**(A little bit of gallows humor to take our minds off of recent 438 ft. events. This is satire. Similarities to actual people are purely on purpose.)
[Camera: Ohio maple trees rustle in front of Great American Ball Park viewed through the veil of a dream. Red and black smoke from Rozzi fireworks wafts through the frame. Music begins quietly, suggestive of 1975-76. Paul McCartney and Wings, Elton John and The Eagles.]
[Camera: Inside a private home in West Chester. A close shot, upside down of the stubble covered face of a young man. His eyes open…this is Bill. Bill continues to look up at a rotating fan in the ceiling. His MacBook Pro has web tabs open at FanGraphs, Baseball Prospectus and, of course, Redleg Nation.]
BILL (voice over): When I was home after the last game, it was worse. I hardly typed a word, let alone a comment. All I could think about was getting back to the ballpark. I’m at home now. Waiting for a mission. Every minute I stay in this room thinking about the Reds, I get weaker.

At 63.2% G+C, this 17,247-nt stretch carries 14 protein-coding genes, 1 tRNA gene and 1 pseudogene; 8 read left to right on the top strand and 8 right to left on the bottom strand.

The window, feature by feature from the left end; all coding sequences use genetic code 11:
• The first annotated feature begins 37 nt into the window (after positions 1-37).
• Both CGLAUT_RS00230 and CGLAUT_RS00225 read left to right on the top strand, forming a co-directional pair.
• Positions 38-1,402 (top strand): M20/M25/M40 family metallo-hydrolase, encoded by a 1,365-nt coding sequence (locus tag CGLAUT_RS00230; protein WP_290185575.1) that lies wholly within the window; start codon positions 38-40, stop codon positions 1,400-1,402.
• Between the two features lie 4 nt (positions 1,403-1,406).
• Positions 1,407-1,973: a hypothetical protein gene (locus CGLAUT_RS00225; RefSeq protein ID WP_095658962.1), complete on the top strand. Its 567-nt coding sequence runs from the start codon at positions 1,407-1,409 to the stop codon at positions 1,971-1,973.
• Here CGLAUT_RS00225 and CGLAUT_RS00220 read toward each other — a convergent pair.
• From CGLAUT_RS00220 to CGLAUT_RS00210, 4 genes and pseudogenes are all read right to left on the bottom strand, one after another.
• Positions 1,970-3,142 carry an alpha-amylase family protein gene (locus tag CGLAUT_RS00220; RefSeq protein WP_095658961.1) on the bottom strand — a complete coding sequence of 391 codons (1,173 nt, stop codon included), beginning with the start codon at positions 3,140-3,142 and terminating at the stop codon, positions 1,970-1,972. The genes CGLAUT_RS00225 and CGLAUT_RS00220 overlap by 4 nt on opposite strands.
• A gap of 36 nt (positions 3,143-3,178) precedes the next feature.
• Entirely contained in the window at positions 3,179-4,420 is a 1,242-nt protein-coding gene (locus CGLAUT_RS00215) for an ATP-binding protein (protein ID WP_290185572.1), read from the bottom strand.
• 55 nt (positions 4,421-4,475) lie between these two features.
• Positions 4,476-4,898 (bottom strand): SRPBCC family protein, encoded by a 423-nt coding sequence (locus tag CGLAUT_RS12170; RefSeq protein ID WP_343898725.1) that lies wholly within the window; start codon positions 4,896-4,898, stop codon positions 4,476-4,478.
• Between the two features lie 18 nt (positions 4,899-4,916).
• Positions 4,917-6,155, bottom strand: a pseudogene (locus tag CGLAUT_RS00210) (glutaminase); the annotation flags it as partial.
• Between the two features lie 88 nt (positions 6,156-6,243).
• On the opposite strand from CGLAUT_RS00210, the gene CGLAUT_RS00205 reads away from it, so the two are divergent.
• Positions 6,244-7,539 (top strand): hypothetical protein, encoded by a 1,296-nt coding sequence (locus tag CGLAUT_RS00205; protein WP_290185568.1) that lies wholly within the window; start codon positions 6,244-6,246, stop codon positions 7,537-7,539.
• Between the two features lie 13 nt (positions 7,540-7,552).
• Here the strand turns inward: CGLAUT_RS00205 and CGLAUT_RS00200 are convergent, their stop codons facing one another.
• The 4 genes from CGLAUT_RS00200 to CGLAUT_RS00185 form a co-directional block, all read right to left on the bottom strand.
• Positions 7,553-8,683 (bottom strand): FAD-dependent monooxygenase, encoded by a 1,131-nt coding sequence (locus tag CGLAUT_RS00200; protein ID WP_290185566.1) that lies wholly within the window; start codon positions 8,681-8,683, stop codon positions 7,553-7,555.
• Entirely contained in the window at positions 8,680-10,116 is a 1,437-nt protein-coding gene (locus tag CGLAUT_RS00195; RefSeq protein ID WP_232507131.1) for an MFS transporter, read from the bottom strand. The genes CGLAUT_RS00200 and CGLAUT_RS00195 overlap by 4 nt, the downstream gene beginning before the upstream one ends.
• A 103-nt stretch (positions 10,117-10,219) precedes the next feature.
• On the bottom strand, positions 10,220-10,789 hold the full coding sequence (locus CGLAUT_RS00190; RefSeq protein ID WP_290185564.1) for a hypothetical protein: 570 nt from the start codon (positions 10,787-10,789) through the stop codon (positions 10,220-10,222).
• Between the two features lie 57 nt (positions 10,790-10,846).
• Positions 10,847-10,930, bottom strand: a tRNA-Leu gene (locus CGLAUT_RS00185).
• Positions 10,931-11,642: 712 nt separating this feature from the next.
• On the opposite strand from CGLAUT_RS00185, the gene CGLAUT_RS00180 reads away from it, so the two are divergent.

[Camera: Outside the home. An extremely middle-aged man, dressed in rumpled khaki’s and an authentic Joey Votto jersey, walks up and knocks on the door.]
BILL: Yeah, I’m coming.
BILL (voice over): I knew when this mission was over I’d never want another one.
Votto Jersey: I have orders to escort you to HQ, in southwest Virginia.
[Camera: Bill and Votto Jersey approach a civilian trailer. It is covered in Reds memorabilia and prison wire but still seems out of place near the courthouse. Inside is cool and comfortable. Autographed pictures of Sparky Anderson and Joe Maddon dot the wall, with full-size posters of Joe Morgan, Johnny Bench and Pete Rose, along with the full team pictures of the Big Red Machine from 1975 and 1976. The distinctive smell of Camp Washington chili, shipped in from Colerain Avenue, is mouth-watering.]
JAMES: Come in, Bill. Stand at ease. I’ll get right to the point. You’ve heard of Johnny B. “Dusty” Baker, manager of the Cincinnati Reds?
BILL: Yes sir. I’m a Reds season ticket holder, I’ve seen the sacrifice bunts.